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Dismantling Christmas — It's Never Easy

Columnist Lynn Nankervis discusses taking down the Christmas decorations and contemplating, just for a moment, making next year a simpler holiday.

I spent a good portion of this week putting away the Christmas decorations. It’s always a bittersweet task to take each ornament off the tree, wrap it in tissue paper and place it carefully in one of the 16 large storage bins I have to accommodate all of our decorations.

As I carefully wrapped each ornament, I enjoyed a moment or two remembering our first introduction, what occasion it was, where it was purchased, or who gave it to me.

As I worked the memories of Christmases past washed over me and I found myself recalling the year my youngest, 3 years old at the time, got up early one morning while the rest of us slept and removed every ornament from the tree and unwrapped every present. That was the year I began hand-tying the ornaments to the Christmas tree, making them more difficult to remove, and also the year we stopped putting presents under the tree until Christmas Eve.

I came across a pieced-together and patched-up porcelain angel ornament that was purchased for my oldest, Rachel, now 22, just after she was born. The first time it was broken was when Rachel was about 2 years old and I didn’t have enough sense to put the ornament high on the tree where she couldn’t reach it. Consequently, she plucked it off the tree — and promptly dropped it. I glued it back together, and it remained intact until the second breaking, caused by my second child, Sam, pulling the entire Christmas tree over while trying to reach a candy cane.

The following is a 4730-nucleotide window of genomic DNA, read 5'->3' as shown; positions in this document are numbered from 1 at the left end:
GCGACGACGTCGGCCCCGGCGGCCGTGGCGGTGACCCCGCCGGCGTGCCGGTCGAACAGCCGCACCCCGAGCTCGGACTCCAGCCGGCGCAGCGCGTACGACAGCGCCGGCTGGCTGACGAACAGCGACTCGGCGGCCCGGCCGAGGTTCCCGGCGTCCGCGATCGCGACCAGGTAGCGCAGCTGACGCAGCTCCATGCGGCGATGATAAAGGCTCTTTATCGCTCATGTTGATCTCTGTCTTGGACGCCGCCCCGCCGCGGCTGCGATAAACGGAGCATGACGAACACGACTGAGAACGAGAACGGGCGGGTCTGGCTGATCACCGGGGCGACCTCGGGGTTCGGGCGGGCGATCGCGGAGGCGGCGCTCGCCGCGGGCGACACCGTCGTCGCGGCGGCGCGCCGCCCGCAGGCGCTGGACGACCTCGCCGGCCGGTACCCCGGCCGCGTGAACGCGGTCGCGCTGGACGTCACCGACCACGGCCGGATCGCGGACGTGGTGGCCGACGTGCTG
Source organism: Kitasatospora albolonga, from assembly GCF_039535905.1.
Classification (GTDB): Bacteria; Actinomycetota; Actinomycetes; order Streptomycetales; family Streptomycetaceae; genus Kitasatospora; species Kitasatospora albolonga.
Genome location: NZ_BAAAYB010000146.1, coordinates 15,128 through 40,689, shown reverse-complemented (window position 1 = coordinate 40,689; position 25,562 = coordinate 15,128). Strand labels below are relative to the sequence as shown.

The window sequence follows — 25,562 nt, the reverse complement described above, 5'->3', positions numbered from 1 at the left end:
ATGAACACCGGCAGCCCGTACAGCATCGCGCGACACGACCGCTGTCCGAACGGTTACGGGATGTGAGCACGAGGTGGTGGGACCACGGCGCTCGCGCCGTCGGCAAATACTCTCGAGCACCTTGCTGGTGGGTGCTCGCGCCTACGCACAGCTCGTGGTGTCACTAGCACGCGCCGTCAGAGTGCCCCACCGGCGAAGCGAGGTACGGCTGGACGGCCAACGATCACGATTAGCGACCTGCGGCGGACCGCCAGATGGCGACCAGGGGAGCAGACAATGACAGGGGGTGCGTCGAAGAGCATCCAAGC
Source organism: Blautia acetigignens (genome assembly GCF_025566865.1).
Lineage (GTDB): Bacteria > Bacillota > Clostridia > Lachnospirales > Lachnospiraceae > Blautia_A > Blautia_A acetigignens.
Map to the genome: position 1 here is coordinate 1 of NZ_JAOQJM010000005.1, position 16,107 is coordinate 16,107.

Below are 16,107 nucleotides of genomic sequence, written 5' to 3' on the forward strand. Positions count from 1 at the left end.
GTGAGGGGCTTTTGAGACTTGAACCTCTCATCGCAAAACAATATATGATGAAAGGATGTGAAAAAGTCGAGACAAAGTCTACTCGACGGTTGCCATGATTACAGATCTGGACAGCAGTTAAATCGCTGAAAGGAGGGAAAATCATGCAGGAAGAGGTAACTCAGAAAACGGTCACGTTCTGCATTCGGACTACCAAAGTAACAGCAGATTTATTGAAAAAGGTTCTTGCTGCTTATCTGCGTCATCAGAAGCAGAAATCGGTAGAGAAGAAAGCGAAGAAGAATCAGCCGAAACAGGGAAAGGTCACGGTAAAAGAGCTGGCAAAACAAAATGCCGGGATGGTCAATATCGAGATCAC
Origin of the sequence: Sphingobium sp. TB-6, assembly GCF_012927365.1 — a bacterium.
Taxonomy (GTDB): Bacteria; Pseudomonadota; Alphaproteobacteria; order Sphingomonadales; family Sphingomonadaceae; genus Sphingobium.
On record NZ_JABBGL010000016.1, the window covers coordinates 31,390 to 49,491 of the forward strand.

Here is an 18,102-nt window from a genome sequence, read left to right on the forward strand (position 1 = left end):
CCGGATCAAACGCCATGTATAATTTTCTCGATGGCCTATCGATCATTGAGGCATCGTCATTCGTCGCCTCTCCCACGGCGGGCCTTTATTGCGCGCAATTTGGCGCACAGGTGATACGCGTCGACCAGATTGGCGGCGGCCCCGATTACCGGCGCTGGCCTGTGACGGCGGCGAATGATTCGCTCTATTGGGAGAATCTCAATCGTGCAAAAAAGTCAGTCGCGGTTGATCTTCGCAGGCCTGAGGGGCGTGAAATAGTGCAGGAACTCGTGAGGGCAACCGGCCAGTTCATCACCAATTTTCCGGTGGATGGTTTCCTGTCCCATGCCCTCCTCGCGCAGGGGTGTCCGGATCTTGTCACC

That poor little ornament has been so badly broken, she now looks more like a defective gnome than an angel, but she is still cherished, perhaps even more so because of her injuries.

As happens every year, Christmas arrived so fast, and now it’s over, and it was a tender undertaking to pack everything away for next year and wonder what will happen in the 11 months before we meet again.

The mystery of the unknown. The happy moments sure to come, and some sad as well, I’m sure.

Packing up those ornaments, though, was kind of like wrapping a present for myself that next November I will unwrap and enjoy all over again.

But let’s be serious for a minute, shall we? I make it all sound so sweet and sentimental, but if I'm totally honest I have to admit the reminiscing and bittersweet turns pretty sour by about the eighth hour of un-decorating. 

Decorating is one thing. Christmas is still on the horizon, and the world is filled with wonder and enchantment.

Come January, I just want to be able to walk through my house without getting tinsel caught up in my toes.

What began as a very organized process to dismantle Christmas and lovingly place each ornament in its designated box evolved over the period of several hours into ripping ornaments off the tree and tossing them across the room into whatever container had an available space. A few might not have even been protected by the safety net of tissue paper.

And that was before I even thought about the trees.

Have you ever tried putting a screaming, writhing, wailing 9-month-old baby in a snow suit? Piece of cake compared to putting a Christmas tree back in the box it came out of.

The mission finally accomplished, I took the floor and announced that “next year” we will have a simple Christmas.

One tree, one box of ornaments, one hour to put it up, one hour to take it down.

Yeah right.

What I refer to as Christmas amnesia will hit me about September (if it even takes that long) and by Oct. 1 I will be counting down the days until I can make my way to the attic and pull out 16 boxes of Christmas glory.

Happy New Year!

Brenda Kelley Kim January 05, 2012 at 04:30 AM
Oh Lynn, you are a better woman than I! Sixteen boxes? You are magical indeed!

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